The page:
Vendor non-trade receivables
27,459

 
17,799

Other current assets
11,337

 
13,936

Total current assets
143,810

 
128,645

 
 
 
 
Long-term marketable securities
207,944

 
194,714

Property, plant and equipment, net
33,679

 
33,783

Goodwill
5,889

 
5,717

Acquired intangible assets, net
2,149

 
2,298

Other non-current assets
13,323

 
10,162

Total assets
$
406,794

 
$
375,319

 
 
 
 
LIABILITIES AND SHAREHOLDERS’ EQUITY:
Current liabilities:
 
 
 
Accounts payable
$
62,985

 
$
49,049

Accrued expenses
26,281

 
25,744

Deferred revenue
8,044

 
7,548

Commercial paper
11,980

 
11,977

Current portion of long-term debt
6,498

 
6,496

Total current liabilities
115,788

 
100,814

 
 
 
 
Deferred revenue, non-current
3,131

 
2,836

Long-term debt
103,922

 
97,207

Other non-current liabilities
43,754

 
40,415

Total liabilities
266,595

 
241,272

 
 
 
 
Commitments and contingencies

 

 
 
 
 
Shareholders’ equity:
 
 
 
Common stock and additional paid-in capital, $0.00001 par value: 12,600,000 shares authorized; 5,081,651 and 5,126,201 shares issued and outstanding, respectively
36,447

 
35,867

Retained earnings
104,593

 
98,330

Accumulated other comprehensive income/(loss)
(841
)
 
(150
)
Total shareholders’ equity
140,199

 
134,047

Total liabilities and shareholders’ equity
$
406,794

 
$
375,319

See accompanying Notes to Condensed Consolidated Financial Statements.

Apple Inc. | Q1 2018 Form 10-Q | 3


Apple Inc.
CONDENSED CONSOLIDATED STATEMENTS OF CASH FLOWS (Unaudited)
(In millions)
 
Three Months Ended
 
December 30,
2017
 
December 31,
2016
Cash and cash equivalents, beginning of the period
$
20,289

 
$
20,484

Operating activities:
 
 
 
Net income
20,065

 
17,891

Adjustments to reconcile net income to cash generated by operating activities:
 
 
 
Depreciation and amortization
2,745

 
2,987

Share-based compensation expense
1,296

 
1,256

Deferred income tax expense/(benefit)
(33,737
)
 
1,452

Other
(11
)
 
(274
)
Changes in operating assets and liabilities:
 
 
 
Accounts receivable, net
(5,570
)
 
1,697

Inventories
434

 
(580
)
Vendor non-trade receivables
(9,660
)
 
(375
)
Other current and non-current assets
(197
)
 
(1,446
)
Accounts payable
14,588

 
2,460

Deferred revenue
791

 
42

Other current and non-current liabilities
37,549

 
2,124

Cash generated by operating activities
28,293

 
27,234

Investing activities:
 
 
 
Purchases of marketable securities
(41,272
)
 
(54,272
)
Proceeds from maturities of marketable securities
14,048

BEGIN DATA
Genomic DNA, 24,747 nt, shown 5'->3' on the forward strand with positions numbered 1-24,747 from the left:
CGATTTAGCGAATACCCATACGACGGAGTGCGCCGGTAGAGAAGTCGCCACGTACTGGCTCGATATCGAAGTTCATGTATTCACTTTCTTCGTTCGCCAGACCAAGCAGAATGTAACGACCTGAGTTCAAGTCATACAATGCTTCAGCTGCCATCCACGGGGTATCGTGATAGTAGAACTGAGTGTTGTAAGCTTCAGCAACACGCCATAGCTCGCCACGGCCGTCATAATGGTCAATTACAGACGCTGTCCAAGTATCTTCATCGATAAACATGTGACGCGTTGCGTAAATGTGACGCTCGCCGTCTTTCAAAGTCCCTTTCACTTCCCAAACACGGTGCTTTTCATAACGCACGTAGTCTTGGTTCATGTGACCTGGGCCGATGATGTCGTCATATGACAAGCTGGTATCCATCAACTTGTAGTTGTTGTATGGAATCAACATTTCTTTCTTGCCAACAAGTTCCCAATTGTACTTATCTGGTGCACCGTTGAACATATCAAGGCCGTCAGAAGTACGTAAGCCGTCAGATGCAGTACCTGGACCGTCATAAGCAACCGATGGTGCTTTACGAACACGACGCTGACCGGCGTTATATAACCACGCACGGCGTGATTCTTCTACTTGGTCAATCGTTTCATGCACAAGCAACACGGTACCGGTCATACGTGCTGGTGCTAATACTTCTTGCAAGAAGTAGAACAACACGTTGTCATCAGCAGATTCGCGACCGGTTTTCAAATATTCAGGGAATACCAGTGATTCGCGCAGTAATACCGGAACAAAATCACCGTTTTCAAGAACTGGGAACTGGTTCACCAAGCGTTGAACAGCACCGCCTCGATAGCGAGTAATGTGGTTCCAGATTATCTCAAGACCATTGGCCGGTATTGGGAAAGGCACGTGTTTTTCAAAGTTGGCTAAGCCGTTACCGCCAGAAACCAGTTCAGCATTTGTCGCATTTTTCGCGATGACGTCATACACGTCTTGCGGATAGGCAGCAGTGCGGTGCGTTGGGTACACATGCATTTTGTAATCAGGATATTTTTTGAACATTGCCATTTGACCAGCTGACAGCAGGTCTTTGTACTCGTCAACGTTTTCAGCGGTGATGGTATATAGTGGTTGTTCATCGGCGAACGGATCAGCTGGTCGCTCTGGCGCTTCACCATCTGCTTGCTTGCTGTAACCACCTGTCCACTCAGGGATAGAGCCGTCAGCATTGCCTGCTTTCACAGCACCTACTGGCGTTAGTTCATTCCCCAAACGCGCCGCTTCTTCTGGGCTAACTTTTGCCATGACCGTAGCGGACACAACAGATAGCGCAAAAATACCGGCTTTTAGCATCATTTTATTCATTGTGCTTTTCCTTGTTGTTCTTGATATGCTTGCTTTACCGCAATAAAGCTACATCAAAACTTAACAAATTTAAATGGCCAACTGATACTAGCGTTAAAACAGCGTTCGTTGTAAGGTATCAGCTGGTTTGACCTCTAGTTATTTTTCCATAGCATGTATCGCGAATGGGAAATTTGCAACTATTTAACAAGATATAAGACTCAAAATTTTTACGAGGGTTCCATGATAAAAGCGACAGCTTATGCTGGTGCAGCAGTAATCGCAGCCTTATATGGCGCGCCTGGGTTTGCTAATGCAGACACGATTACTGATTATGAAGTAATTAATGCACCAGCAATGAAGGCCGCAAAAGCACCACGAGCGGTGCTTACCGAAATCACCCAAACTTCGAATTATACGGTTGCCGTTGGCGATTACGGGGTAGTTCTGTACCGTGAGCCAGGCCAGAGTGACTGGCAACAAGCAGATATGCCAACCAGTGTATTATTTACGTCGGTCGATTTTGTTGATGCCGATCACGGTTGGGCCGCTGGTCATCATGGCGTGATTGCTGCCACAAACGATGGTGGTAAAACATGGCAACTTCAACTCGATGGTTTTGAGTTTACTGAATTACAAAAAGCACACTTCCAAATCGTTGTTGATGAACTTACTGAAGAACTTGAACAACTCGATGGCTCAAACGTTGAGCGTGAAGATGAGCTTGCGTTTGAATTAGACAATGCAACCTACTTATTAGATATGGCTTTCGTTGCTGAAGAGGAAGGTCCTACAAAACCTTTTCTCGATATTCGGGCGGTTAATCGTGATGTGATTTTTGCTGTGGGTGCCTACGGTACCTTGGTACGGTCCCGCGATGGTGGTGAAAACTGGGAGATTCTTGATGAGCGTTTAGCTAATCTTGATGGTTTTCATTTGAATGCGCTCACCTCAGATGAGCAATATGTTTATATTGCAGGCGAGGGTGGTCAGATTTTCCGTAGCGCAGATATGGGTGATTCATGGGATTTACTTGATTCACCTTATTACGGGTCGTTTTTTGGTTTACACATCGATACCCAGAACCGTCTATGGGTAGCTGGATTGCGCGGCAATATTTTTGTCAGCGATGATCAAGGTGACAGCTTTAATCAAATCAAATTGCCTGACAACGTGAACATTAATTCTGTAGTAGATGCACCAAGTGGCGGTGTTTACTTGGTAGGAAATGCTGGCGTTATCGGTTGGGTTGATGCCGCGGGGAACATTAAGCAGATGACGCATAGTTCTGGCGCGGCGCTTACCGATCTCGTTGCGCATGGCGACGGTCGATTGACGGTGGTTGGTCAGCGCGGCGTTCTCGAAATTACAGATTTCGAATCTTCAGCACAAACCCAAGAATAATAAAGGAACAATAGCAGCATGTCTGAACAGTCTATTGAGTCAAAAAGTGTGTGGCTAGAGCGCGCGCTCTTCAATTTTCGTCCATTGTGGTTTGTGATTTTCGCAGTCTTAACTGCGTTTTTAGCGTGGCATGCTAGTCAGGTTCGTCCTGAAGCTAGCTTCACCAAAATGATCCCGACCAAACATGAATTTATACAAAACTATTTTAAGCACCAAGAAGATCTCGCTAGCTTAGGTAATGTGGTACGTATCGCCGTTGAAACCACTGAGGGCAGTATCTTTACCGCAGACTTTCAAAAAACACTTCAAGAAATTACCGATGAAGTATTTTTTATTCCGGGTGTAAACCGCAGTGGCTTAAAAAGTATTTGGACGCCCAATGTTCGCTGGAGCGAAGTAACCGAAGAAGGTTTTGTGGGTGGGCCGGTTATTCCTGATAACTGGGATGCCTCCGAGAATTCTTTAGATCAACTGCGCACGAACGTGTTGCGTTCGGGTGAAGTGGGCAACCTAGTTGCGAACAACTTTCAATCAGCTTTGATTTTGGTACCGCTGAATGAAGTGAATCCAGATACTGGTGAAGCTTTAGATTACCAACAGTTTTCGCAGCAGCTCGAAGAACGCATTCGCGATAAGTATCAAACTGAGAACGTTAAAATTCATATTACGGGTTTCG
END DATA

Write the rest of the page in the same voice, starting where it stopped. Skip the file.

6,525

Proceeds from sales of marketable securities
16,801

 
32,166

Payments made in connection with business acquisitions, net
(173
)
 
(17
)
Payments for acquisition of property, plant and equipment
(2,810
)
 
(3,334
)
Payments for acquisition of intangible assets
(154
)
 
(86
)
Payments for strategic investments, net
(94
)
 

Other
64

 
(104
)
Cash used in investing activities
(13,590
)
 
(19,122
)
Financing activities:
 
 
 
Payments for taxes related to net share settlement of equity awards
(1,038
)
 
(629
)
Payments for dividends and dividend equivalents
(3,339
)
 
(3,130
)
Repurchases of common stock
(10,095
)
 
(10,851
)
Proceeds from issuance of term debt, net
6,969

 

Change in commercial paper, net
2

 
2,385

Cash used in financing activities
(7,501
)
 
(12,225
)
Increase/(Decrease) in cash and cash equivalents
7,202

 
(4,113
)
Cash and cash equivalents, end of the period
$
27,491

 
$
16,371

Supplemental cash flow disclosure:
 
 
 
Cash paid for income taxes, net
$
3,551

 
$
3,510

Cash paid for interest
$
623

 
$
497

See accompanying Notes to Condensed Consolidated Financial Statements.

Apple Inc. | Q1 2018 Form 10-Q | 4


Apple Inc.
Notes to Condensed Consolidated Financial Statements (Unaudited)
Note 1 – Summary of Significant Accounting Policies
Apple Inc. and its wholly-owned subsidiaries (collectively “Apple” or the “Company”) designs, manufactures and markets mobile communication and media devices and personal computers, and sells a variety of related software, services, accessories, networking solutions and third-party digital content and applications. The Company’s products and services include iPhone ® , iPad ® , Mac ® , Apple Watch ® , Apple TV ® , a portfolio of consumer and professional software applications, iOS, macOS ® , watchOS ® and tvOS™ operating systems, iCloud ® , Apple Pay ® and a variety of accessory, service and support offerings. The Company sells and delivers digital content and applications through the iTunes Store ® , App Store ® , Mac App Store, TV App Store, iBooks Store ® and Apple Music ® (collectively “Digital Content and Services”). The Company sells its products worldwide through its retail stores, online stores and direct sales force, as well as through third-party cellular network carriers, wholesalers, retailers and resellers. In addition, the Company sells a variety of third-party Apple-compatible products, including application software and various accessories through its retail and online stores. The Company sells to consumers, small and mid-sized businesses and education, enterprise and government customers.
Basis of Presentation and Preparation